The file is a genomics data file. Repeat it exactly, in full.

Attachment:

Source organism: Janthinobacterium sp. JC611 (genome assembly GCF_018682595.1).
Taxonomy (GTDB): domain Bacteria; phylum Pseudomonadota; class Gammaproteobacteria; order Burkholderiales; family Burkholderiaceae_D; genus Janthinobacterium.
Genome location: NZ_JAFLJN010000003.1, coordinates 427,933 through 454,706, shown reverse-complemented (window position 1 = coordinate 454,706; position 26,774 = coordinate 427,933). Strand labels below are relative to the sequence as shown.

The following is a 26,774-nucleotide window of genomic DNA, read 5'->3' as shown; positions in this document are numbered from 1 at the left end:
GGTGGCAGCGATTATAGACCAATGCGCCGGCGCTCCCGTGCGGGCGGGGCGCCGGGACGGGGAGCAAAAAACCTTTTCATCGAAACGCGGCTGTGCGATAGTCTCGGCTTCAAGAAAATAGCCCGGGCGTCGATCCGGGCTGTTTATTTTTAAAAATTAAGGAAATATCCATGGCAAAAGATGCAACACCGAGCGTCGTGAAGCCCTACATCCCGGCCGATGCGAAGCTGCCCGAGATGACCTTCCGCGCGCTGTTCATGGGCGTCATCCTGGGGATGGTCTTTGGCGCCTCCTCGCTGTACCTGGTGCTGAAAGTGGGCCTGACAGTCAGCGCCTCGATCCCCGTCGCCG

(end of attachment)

Source organism: Janthinobacterium sp. JC611 (genome assembly GCF_018682595.1).
Taxonomy (GTDB): domain Bacteria; phylum Pseudomonadota; class Gammaproteobacteria; order Burkholderiales; family Burkholderiaceae_D; genus Janthinobacterium.
Genome location: NZ_JAFLJN010000003.1, coordinates 427,933 through 454,706, shown reverse-complemented (window position 1 = coordinate 454,706; position 26,774 = coordinate 427,933). Strand labels below are relative to the sequence as shown.

The following is a 26,774-nucleotide window of genomic DNA, read 5'->3' as shown; positions in this document are numbered from 1 at the left end:
GGTGGCAGCGATTATAGACCAATGCGCCGGCGCTCCCGTGCGGGCGGGGCGCCGGGACGGGGAGCAAAAAACCTTTTCATCGAAACGCGGCTGTGCGATAGTCTCGGCTTCAAGAAAATAGCCCGGGCGTCGATCCGGGCTGTTTATTTTTAAAAATTAAGGAAATATCCATGGCAAAAGATGCAACACCGAGCGTCGTGAAGCCCTACATCCCGGCCGATGCGAAGCTGCCCGAGATGACCTTCCGCGCGCTGTTCATGGGCGTCATCCTGGGGATGGTCTTTGGCGCCTCCTCGCTGTACCTGGTGCTGAAAGTGGGCCTGACAGTCAGCGCCTCGATCCCCGTCGCCG